Ambinder notes:

In private, Obama likens himself to Reagan, according to some of his friends. He believes that the very act of Americans choosing to elect him would amount to the biggest foreign policy advance of the past 20 years, would immediately change the way, say, a young boy in Lahore views this country, would crush the propaganda gains of radical Islam since the end of the first Gulf War, would heal the scar that serves as a reminder of America’s original sin (slavery), would directly engage the mass Muslim world in a way that no one who voted for oil or empire could, and … you get the idea.

Now that you’ve finished groaning and smashing your head against a wall now that another presidential candidate has started with the Reagan comparisons, I will continue. 

So a young boy in Lahore will have his views changed about America by the election of Obama, will he?  As Ross suggests, this is a strange thing for someone who has advocated taking military action inside Pakistan without its government’s permission to say.  At the present time, most Pakistanis see America as the major threat to their country.  Given Obama’s past remarks about Pakistan and foreign policy generally, the young boy in Lahore will probably go from fearing and loathing America to actively preparing for the impending assault.  It seems to me that the “propaganda gains” of radical Islam are to be found in their exploiting of U.S. occupation of Muslim countries.  Obama’s election would not “crush” these.  Whatever his later policies might do to weaken those claims, his election would obviously not change them in the least. 

Given how some in the Near East portrayed Secretary Rice after her truly awful “birth pangs of a new Middle East” remark, it occurs to me that a President Obama may have more difficulty in changing how people across the world see America.  This seems to be the case, since he quite happily endorsed deeply unpopular moves by the U.S. and our allies, including the Lebanon war of last year.  On 22 August 2006 (when the war was in its closing phase), he said:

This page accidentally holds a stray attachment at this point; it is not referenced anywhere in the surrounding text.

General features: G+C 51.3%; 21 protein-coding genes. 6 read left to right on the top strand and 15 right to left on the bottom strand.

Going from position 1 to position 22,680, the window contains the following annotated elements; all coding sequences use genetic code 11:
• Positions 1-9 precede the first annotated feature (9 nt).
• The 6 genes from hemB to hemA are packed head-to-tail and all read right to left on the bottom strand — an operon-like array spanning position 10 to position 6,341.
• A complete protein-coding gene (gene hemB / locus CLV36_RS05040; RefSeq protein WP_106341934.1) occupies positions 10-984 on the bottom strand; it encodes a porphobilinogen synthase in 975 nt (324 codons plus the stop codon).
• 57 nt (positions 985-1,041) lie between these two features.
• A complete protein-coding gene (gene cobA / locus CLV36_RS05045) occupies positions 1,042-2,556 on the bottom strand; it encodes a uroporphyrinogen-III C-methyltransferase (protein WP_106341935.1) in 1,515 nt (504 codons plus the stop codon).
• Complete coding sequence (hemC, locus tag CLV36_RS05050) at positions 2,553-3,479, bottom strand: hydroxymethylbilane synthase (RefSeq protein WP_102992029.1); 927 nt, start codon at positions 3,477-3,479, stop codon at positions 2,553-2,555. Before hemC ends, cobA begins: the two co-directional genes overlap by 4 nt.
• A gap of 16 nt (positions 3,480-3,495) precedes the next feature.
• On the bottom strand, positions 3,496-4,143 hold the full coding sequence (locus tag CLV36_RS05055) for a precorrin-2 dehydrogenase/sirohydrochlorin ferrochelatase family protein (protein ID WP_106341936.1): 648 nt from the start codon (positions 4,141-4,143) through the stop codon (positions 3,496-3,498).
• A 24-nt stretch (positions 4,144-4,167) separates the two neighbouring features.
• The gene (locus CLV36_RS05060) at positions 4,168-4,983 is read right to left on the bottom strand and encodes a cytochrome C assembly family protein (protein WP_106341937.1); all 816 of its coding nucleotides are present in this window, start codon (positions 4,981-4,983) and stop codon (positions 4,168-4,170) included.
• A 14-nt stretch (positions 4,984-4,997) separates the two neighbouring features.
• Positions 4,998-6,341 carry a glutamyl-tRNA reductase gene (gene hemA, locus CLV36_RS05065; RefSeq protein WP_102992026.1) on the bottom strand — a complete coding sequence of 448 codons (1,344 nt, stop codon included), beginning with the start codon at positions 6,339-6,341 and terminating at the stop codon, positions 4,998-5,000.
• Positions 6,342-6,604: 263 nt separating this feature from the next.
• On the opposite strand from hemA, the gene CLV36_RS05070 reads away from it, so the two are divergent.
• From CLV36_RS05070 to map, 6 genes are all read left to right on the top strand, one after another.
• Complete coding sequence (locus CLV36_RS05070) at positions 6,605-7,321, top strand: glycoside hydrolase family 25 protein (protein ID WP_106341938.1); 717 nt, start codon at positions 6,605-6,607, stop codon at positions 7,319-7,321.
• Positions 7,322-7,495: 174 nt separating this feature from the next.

I don’t think there is any nation that would not have reacted the way Israel did after two soldiers had been snatched. I support Israel’s response to take some action in protecting themselves.

What did he have to say about the results of “some action”?  The ruined infrastructure, the hundreds of thousands of refugees, the 1,000 dead civilians?  One looks in vain for any remarks that might be seen as critical of the methods used in the Lebanon war or the indiscriminate nature of the bombing.  However, there is this:

During the fighting between Israel and Lebanon earlier this year, Mr. Obama co-sponsored a resolution endorsing Israel’s right to self-defense and condemning Hamas and Hezbollah.

And this:

There was absolutely nothing in Obama’s speech that deviated from the hardline consensus underpinning US policy in the region. Echoing the sort of exaggeration and alarmism that got the United States into the Iraq war, he called Iran “one of the greatest threats to the United States, to Israel, and world peace.”

I’d be interested to see how he “directly engages with the Muslim world” after unequivocally supporting a bombing campaign that met with widespread condemnation from Muslims around the world.  Obama would like to tell a story about how his election will change the image of America in the world.  Because his election would be a milestone in domestic politics, I think there are a great many people here who automatically assume that the rest of the world would see his election in this same way.  These Americans might find, if he were somehow elected, that other nations would see through his hope and unity rhetoric to the substance of his worryingly over-ambitious foreign policy views.  It is, of course, a certain kind of meddling foreign policy that has harmed our national reputation, and the real test for Obama’s “change” candidacy is whether he has given any indication that he departs significantly from it.  It seems to me that he doesn’t, and that will mean that any superficial good feeling that might follow his election would be sunk in a sea of disappointment and bitterness when people around the world discover that he is not very different from the alternatives.  If the next President wants to repair America’s reputation, he will have to start changing what the U.S. government does in her name.  Putting a different face on what is basically more of the same will not make a dent.